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by Shane Stokes
August 2, 2015
Photography by Cor Vos
NEWS & RACING BROUGHT TO YOU BY GIORDANA
The recent Tour de France brought some great racing and also many talking points over the three weeks of action. As expected, battle was intense within the peloton, but there was also plenty of friction and discussion off the bike too.
Chris Froome’s dominance and the actions of those questioning his performances was one big theme, with the Briton and Team Sky riders being booed and, at times, spat at and hit.
On the other end of the scale, the debut of the MTN-Qhubeka team was almost universally praised, with that team’s leadership in the King of the Mountains classification, its aggressive performances and the stage win it took with Steve Cummings all earning attention.
The squad had entered the race via a wildcard invitation and while the performances of some of the other invitees were more muted, the African team more than paid back the faith shown in it.
More topics of discussion from the race were the new WADA rule allowing night-time testing – which is yet to be green-lighted in France – plus the intermittent tests for motors by the UCI.
The latter was carried out several times during the race, but questions were raised when no testing at all was carried out between stages ten and 17. This meant that the bulk of the mountain stages were not scrutinised, in theory creating the possibility that riders could have used a method of cheating described as a real danger in the Cycling Independent Reform Commission report.
UCI President Brian Cookson was present on the final day of racing in Paris and, during a rain-splattered La Course race, he spoke for some time with CyclingTips.
The Briton was asked about the aforementioned topics, giving his thoughts on those matters.
Extracts of that conversation follow below.
CyclingTips: First off, what were your thoughts on the men’s Tour?
Brian Cookson: I think it has been an incredibly exciting men’s Tour, one of the most intriguing for years, although you might say Froome has been in the lead since the first week. In fact, there have been challenges to him virtually ever day and there have been other exciting incidents every day.
We see some of the underdogs, if I can call them that, in the peloton coming up and getting stage wins. People like Steve Cummings, Simon Geschke. That has been great to see. Every day we have had a challenge to the leader in the Alps and so on. Even right up to the summit of Alpe d’Huez, the result was in doubt.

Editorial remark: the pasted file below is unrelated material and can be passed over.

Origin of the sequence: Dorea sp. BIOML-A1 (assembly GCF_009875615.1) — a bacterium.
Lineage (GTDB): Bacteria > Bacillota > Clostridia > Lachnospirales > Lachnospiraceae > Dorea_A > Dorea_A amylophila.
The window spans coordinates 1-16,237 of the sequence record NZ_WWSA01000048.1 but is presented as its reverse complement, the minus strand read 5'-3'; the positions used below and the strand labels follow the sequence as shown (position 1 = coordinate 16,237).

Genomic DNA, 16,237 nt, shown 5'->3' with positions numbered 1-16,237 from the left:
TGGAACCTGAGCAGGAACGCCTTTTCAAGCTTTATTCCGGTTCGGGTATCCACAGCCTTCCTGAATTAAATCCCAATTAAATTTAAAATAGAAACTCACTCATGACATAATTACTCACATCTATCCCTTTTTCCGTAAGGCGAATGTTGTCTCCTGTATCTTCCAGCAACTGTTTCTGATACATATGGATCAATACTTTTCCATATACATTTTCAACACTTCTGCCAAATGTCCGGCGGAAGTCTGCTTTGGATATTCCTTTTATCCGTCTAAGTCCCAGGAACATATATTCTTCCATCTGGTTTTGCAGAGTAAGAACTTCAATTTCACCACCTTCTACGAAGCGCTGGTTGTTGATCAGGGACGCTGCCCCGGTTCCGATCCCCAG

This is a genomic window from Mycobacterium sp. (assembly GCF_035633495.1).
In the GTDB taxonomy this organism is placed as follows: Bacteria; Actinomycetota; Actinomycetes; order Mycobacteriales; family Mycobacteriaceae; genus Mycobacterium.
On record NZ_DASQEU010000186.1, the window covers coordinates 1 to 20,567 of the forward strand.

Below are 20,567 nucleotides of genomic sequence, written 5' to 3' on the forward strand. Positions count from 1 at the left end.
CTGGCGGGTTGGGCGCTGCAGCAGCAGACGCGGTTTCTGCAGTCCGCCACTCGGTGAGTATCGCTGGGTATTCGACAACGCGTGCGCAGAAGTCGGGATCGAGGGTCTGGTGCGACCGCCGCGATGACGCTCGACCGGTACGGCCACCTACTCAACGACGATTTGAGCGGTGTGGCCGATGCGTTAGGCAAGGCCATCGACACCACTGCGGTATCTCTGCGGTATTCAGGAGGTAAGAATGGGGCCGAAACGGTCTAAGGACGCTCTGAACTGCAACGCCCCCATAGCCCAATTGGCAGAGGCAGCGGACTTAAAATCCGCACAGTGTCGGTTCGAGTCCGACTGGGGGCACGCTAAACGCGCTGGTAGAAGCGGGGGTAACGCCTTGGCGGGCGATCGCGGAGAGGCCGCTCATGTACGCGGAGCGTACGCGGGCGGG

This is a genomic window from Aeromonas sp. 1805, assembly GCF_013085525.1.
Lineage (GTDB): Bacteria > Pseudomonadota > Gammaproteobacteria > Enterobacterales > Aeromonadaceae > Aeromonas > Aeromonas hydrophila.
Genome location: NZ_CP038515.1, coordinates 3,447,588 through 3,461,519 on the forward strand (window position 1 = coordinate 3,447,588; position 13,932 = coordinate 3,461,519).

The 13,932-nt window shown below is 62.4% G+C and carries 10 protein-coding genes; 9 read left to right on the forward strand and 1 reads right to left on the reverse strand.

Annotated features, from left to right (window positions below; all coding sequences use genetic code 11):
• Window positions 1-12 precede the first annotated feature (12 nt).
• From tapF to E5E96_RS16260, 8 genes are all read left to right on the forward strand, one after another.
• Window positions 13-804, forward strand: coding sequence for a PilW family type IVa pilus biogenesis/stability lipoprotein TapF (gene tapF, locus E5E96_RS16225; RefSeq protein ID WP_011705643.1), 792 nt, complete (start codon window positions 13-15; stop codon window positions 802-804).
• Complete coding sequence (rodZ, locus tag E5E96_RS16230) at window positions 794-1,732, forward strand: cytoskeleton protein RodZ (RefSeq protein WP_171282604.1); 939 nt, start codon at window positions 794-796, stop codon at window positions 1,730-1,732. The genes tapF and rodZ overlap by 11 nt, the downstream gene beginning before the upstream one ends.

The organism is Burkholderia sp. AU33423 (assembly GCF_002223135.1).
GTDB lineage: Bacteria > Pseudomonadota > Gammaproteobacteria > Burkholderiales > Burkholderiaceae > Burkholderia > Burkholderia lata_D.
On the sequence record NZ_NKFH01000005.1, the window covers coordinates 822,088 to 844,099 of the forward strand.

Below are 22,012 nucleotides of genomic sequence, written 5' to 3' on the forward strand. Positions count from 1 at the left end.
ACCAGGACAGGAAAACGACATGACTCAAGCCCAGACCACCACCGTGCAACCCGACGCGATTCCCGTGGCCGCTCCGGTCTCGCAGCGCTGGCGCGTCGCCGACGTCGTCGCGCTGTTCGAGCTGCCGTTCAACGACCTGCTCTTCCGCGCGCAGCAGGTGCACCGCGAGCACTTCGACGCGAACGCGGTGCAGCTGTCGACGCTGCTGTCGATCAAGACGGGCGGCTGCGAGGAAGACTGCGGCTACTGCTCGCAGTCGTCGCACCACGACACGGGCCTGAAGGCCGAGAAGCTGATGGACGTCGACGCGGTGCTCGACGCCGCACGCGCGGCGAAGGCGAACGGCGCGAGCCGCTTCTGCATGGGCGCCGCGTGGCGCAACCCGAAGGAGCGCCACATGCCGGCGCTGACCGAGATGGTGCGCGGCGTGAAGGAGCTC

It has been a well-planned race. I congratulate Christian Prudhomme and his team and I think ASO have done a great job. This has been one of the most memorable Tours for many years, I think.
Do you think this format is going to be preserved? There weren’t many sprint opportunities, for example, as the opening week was so tough.
I think it was that and there hasn’t been a long time trial, so I think those are things the organisation can vary from year to year. I think the nice and exciting thing about the Tour and about all the stage races is they can be dynamic, they can change. They are different year after year. That is one of the beautiful things about our sport.
It is not a stadium sport, it doesn’t take place on a standard pitch or whatever. It varies year after year and that is part of the excitement and the intrigue. Looking at the new routes when they are announced in the autumn and winter of every year and what we have got to look forward to.
You mentioned Steve Cummings’ win. It has been a huge Tour for MTN-Qhubeka. This whole continent is taking off now. What are your thoughts on that?
It is absolutely great. It is really exciting for us at the UCI. We have got five ex World Cycling Centre trainees in the Tour de France doing great rides. It is great to see the guys from Africa, South America and various parts of the world coming through now.
We are seeing cycling globalised a lot more strongly now. It is going to take time, perhaps we have lagged behind other sports in that, but I think it is really exciting. For instance, in the way that Daniel Teklehaimanot has been received by the crowds and the media and so has been absolutely enthralling and rewarding for those of us who want to see cycling grow as a global sport.
You mentioned night-time testing, which under WADA rules means that for the first time riders can be tested after 11pm at night. However it is not in yet permitted in France. Why is that?
Well, this is a technical legal matter which I think will be addressed pretty quickly by the French government. It is allowed under the World Anti Doping Code. It is something that I am sure the French will want to sign up to. But of course that kind of thing is perhaps not as critical in competition as it is out of competition.